A flurry of bullets ripped through a parked car outside a Kennewick apartment complex late Monday night, narrowly missing two children who avoided gunfire by lying flat on the vehicle's floor.
Shards of broken glass covered the sidewalk after the shooting, which police said is the latest instance of gang violence in the Tri-Cities.
"If they had been sitting in a seat or laying in the seat, they would have been struck by bullets," said police spokesman Ken Lattin.
The shots woke up neighbors in the complex on the 1800 block of 21st Avenue around 10:20 p.m. as several males exchanged gunfire in the street. A 36-year-old woman was treated at a hospital for a head injury after a bullet broke a window and sent glass flying.
The shooting may be a result of an internal dispute between members of the same gang, Lattin said. Police have identified suspects and a vehicle believed to be involved, though no names or a description of the vehicle were released.
When officers arrived, witnesses told them a group of people ran into two apartments in the complex, Lattin said. Police surrounded the residences and called for the people to come out.
At least three males inside one of the apartments refused to come out, and the Tri-City Regional SWAT Team was called.
Authorities eventually persuaded them to come out and determined they were shot at during the incident, Lattin said. Two of the males are documented gang members.
A few blocks away, officers found a vehicle with bullet holes and two guns inside that crashed near 15th Avenue and Vancouver Street, Lattin said. Police believe the occupants of the car were also shot at.
All people involved in the incident were uncooperative when questioned by officers. No arrests were reported.
Neighbors were still in shock Tuesday as they expressed concerns about their safety in the Kennewick neighborhood. A lengthy standoff last Friday that involved the SWAT Team took place across the street from where the latest shooting happened.
Willy Beene, 50, has lived in the neighborhood for 10 years and has never seen the type of violent crime that has taken place within the past week, he said. He was home with his wife, three grandchildren and stepdaughter when he heard gunshots and vehicles speeding down his street.
"It upsets me. It makes me feel not safe," Beene said on his front doorstep. "You can't just go outside and do what you want to do. It makes you feel uneasy."
Law enforcement officials in both counties have dealt with multiple gang-related incidents in the past few months.
A feud between gangs in Pasco is responsible for at least half of the six gang shootings in the city this year, said crime analyst Dave Reardon. A majority of the gang incidents have taken place in central Pasco.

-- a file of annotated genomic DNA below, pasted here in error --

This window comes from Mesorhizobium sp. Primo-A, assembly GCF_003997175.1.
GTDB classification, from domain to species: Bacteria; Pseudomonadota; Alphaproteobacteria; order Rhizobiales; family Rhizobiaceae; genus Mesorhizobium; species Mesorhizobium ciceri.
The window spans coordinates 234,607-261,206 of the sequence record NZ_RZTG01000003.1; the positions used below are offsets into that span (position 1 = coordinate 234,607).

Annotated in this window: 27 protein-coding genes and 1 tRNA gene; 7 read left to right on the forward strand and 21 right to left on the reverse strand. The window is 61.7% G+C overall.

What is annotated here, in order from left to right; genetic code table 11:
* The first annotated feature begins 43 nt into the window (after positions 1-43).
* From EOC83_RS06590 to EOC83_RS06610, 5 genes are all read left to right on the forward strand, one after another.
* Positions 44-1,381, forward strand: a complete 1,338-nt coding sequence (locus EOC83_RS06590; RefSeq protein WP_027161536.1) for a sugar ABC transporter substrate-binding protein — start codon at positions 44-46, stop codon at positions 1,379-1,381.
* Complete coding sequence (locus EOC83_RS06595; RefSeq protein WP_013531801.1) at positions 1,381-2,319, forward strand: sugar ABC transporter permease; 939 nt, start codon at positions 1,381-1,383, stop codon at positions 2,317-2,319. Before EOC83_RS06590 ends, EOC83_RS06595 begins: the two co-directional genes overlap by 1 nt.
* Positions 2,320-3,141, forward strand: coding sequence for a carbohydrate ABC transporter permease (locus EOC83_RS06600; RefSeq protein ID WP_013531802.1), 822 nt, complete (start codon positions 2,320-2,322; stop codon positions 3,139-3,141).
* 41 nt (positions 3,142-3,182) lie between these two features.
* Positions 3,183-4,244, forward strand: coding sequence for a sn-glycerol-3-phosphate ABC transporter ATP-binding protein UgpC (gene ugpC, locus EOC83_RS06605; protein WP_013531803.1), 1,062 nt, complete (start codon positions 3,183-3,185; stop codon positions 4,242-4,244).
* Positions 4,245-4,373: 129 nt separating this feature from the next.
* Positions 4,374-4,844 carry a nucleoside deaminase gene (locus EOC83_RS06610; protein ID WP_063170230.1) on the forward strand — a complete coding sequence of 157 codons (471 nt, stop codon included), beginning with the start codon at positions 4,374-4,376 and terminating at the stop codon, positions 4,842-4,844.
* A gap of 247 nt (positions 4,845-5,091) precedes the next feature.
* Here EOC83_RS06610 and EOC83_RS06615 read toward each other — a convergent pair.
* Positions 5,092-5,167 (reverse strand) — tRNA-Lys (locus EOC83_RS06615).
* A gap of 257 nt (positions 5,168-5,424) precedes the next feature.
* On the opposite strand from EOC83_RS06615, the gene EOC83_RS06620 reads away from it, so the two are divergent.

Kennewick police did not have statistics Tuesday for the number of gang incidents in the city, though they investigated a drive-by shooting in May where a suspect opened fire on an apartment building in the middle of the day. Police believe that shooting was gang-related.
The gang violence in Kennewick has increased, especially within the past month, Lattin said. He attributed the violence to gang members getting out of jail and prison.
Law enforcement agencies in Benton County are pooling all of their resources, including specialized units, to try to slow down gang violence, Lattin said.
"We are constantly on the offensive putting people in jail," he said. "This is it. We have stretched every resource we can. We are dedicating every resource we can to go after these people on a daily basis."
Jesse Campos, the leader of the local gang outreach program FIRME, agrees with Lattin that the recent gang violence could be attributed to local gang members getting out of prison, he said. Campos, a former gang member, works with current and former gang members in prisons around the state.
The Pasco pastor told the Herald that he expects even more gang members to be released from prison in the next year, he said.
"It's either going to calm things down or ramp-up more things, he said. "It's something to watch out for."
Campos called on leaders in the community to come together to provide kids with alternatives to gangs.
"This shows that there is a need for some resources for gang members, especially during the summer when school is out," he said. "It's not a product of immigration or ethnicity, it's a product of society, and we need to band together as a community."
Campos' organization is expected to release a comprehensive assessment of gangs in the Tri-Cities next month, he said.
The organization was one of three in the state recently awarded a grant to help with the project.
Go to firmeoutreach.org to learn more about the program and resources to get out of gangs.